March 15, 2013
Nippon Telegraph and Telephone Corporation
Nippon Telegraph and Telephone Corporation (NTT, CEO: Hiroo Unoura, Tokyo) and Tohoku University (President: Susumu Satomi, Sendai) have discovered a novel phenomenon “mobile spin resonance” in collaboration with the Paul Drude Institute for Solid-State Electronics (PDI, Berlin). This finding enables us to achieve three-dimensional manipulation of trajectory-controlled electron spin*1 without the use of external magnetic fields, and consequently will provide an efficient and simple way of manipulating quantum information toward the realization of a future quantum computer*2. A research paper describing these results will appear as an Advance Online Publication in Nature Physics on March 17, 2013.
This work was supported by Grants-in-Aid for Scientific Research from the Japan Society for Promotion of Science (JSPS).
Electrons in semiconductors have two properties; one is ‘charge’ and the other is ‘spin’. Conventional semiconductor devices use only the charge property of electrons, however their spins have been ignored because they are randomly oriented and cancel out completely. A hot topic in the “semiconductor spintronics” research field is the extraction of the spin properties for use in quantum computation, which is expected to achieve much higher processing speeds than conventional charge-based classical computation.
The most promising approach for spin control is based on electron spin resonance (ESR)*3 (Fig.1 ), a technique commonly used both in research and for practical applications. However, the previously proposed spin manipulation methods based on ESR require external magnetic fields, which are generated in spaces that greatly exceed the size of individual electrons, thus making these complex and inefficient techniques unsuitable for device applications. To address this challenge, the research team has explored an approach to spin manipulation that is both simpler and more efficient than the previous ESR technique.
The research team has discovered a novel phenomenon “mobile spin resonance”, which enables the three-dimensional manipulation of trajectory-controlled electron spins without the use of external magnetic fields. Mobile spin resonance uses the effective magnetic fields provided by spin-orbit interaction*4, which is known to produce a non-real (effective) magnetic field that is experienced by the moving electrons themselves (Fig.2 ). Because the effective magnetic field depends on the electron’s velocity, we can produce both static and oscillating effective magnetic fields simultaneously by properly controlling the trajectory of the moving electrons (Fig.3 ). The research team has developed their original technique (reported in 2011) that enables the control of spin-orbit interaction with ultrasonic waves, and succeeded in observing the spin behavior of ESR even in the absence of external magnetic fields. This phenomenon allows us to manipulate spins in any three-dimensional direction by designing appropriate channel structures (Fig.4 ).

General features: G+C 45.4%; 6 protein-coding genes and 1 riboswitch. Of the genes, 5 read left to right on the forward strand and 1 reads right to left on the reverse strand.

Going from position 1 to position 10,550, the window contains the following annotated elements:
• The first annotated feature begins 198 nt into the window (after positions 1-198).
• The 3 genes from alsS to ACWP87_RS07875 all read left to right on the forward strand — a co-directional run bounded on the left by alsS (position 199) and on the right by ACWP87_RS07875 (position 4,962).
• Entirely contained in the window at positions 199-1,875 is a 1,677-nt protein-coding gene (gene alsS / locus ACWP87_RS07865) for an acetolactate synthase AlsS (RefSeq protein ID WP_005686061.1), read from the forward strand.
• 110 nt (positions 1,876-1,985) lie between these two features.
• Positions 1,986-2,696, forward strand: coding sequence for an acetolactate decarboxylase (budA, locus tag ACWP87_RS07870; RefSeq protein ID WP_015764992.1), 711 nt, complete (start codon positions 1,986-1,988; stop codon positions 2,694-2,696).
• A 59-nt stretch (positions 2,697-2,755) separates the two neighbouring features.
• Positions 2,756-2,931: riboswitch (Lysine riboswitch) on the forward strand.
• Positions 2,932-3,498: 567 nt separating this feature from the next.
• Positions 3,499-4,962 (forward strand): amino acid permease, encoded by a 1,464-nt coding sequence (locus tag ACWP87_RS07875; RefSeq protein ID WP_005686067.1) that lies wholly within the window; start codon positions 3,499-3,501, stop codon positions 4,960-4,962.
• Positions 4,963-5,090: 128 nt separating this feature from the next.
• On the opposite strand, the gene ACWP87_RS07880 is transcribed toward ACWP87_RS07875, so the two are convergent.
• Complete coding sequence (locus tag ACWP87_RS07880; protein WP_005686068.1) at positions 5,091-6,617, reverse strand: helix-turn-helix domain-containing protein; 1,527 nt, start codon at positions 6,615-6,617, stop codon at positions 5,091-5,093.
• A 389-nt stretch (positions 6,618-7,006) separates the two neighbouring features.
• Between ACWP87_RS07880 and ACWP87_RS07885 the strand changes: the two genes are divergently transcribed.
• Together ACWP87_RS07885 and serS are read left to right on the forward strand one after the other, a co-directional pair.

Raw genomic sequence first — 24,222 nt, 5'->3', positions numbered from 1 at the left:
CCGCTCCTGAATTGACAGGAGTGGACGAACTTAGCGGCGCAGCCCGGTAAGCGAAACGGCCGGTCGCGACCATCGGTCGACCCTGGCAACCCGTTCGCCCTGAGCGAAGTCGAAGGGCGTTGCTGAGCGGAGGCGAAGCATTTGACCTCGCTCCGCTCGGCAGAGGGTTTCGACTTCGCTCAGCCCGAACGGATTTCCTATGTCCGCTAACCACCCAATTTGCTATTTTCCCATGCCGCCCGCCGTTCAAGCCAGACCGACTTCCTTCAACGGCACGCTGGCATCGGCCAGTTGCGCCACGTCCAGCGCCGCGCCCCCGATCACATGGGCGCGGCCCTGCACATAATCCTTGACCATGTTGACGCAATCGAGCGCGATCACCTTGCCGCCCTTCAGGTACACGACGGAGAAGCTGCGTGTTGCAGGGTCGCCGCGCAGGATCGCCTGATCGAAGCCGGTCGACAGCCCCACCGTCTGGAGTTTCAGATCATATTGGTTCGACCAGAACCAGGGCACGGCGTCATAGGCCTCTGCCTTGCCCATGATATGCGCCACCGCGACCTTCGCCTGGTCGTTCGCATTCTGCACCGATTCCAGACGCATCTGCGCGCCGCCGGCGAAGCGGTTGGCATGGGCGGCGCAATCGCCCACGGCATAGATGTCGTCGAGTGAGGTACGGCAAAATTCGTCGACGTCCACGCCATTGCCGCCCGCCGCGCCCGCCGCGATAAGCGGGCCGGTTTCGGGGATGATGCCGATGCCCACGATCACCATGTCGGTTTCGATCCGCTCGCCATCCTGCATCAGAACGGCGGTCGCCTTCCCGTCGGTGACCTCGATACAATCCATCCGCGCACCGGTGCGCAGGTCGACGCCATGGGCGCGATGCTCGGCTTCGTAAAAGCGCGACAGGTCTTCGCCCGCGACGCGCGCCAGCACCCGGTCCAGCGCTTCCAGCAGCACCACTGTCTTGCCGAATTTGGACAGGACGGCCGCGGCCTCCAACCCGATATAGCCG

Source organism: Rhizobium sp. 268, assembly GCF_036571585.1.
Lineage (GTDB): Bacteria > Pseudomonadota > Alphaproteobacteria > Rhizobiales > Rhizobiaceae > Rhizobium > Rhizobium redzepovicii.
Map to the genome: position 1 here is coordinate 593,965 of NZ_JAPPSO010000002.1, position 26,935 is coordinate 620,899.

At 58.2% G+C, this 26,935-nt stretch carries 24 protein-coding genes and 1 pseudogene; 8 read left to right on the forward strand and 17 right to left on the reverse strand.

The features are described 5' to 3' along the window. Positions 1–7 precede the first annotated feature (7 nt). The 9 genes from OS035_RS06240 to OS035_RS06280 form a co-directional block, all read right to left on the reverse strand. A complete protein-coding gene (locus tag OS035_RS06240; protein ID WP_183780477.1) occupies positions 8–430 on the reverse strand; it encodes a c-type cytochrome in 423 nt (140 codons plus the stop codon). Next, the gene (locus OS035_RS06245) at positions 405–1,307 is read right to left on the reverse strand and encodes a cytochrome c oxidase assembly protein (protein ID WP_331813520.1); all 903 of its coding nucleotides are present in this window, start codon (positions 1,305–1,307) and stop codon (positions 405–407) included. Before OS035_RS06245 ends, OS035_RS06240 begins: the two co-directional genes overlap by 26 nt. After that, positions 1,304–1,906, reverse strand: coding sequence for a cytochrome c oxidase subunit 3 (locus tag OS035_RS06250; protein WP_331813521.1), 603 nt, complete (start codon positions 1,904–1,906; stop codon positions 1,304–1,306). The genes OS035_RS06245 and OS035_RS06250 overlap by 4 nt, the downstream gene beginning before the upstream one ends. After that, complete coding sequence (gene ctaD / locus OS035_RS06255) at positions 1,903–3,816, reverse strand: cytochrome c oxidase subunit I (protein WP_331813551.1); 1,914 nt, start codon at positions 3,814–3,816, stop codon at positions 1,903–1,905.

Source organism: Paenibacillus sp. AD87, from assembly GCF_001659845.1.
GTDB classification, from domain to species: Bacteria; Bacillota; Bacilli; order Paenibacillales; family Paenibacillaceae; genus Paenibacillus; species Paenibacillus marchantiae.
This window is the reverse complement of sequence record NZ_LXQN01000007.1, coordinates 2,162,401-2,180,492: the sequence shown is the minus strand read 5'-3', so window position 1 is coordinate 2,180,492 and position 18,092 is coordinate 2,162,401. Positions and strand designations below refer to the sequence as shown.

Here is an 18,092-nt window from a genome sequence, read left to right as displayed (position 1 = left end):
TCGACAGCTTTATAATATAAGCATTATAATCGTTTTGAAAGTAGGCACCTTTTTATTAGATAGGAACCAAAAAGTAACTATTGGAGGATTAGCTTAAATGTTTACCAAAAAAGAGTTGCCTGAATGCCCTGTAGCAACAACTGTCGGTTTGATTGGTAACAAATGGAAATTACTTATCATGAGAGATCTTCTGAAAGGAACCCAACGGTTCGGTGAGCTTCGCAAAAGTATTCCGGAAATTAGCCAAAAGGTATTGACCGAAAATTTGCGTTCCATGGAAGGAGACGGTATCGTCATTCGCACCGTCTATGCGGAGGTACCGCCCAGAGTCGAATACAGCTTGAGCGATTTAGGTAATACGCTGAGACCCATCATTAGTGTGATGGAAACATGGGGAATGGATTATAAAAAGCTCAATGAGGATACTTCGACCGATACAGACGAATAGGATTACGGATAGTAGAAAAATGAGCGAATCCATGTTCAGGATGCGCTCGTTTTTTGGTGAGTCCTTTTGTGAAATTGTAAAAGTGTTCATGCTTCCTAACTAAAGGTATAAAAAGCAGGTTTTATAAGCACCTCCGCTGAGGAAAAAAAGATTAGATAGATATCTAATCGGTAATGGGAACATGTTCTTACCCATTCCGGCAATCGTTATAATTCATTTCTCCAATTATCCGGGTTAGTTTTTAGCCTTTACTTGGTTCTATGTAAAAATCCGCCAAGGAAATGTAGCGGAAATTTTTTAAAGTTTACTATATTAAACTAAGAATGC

The sample was a semiconductor quantum well*5 structure, on which a metal film with slits was deposited. A surface acoustic wave (SAW)*6 beam propagating along the sample surface produces local piezoelectric field*7 in the quantum well. The metal film partially screens the piezoelectric fields in the area other than the channel formed beneath the slit. The resultant confinement potentials (dynamic dots) transport electrons along the channel determined by the shape of the slits (Fig.5 ).
Figure 6 shows Kerr images of spin distributions measured for the spin transport along straight and winding channels. The image for the winding channel revealed spin Rabi rotation*9, which is characteristic behavior of ESR. In addition, the excellent agreement with the simulation (Fig.7 ) indicates that mobile spin resonance is definitely induced by the spin-orbit interaction.
The magnetic-field-free operation demonstrated here changes the general concept of the widely accepted ESR mechanism. For the future, we are planning to develop the present technique by attempting to achieve single spin manipulation and entanglement control between multi-electron spins, and then use them as basic elements in quantum information technology.
H. Sanada, Y. Kunihashi, H. Gotoh, M. Kohda, J. Nitta, P. V. Santos, and T. Sogawa
“Manipulation of mobile spin coherence using magnetic-field-free electron spin resonance”
Nature Physics (2013).
NTT Science and Core Technology Laboratory Group, PR Section
Graduate School of Engineering, Public Relations Office
Information is current as of the date of issue of the individual press release.
Please be advised that information may be outdated after that point.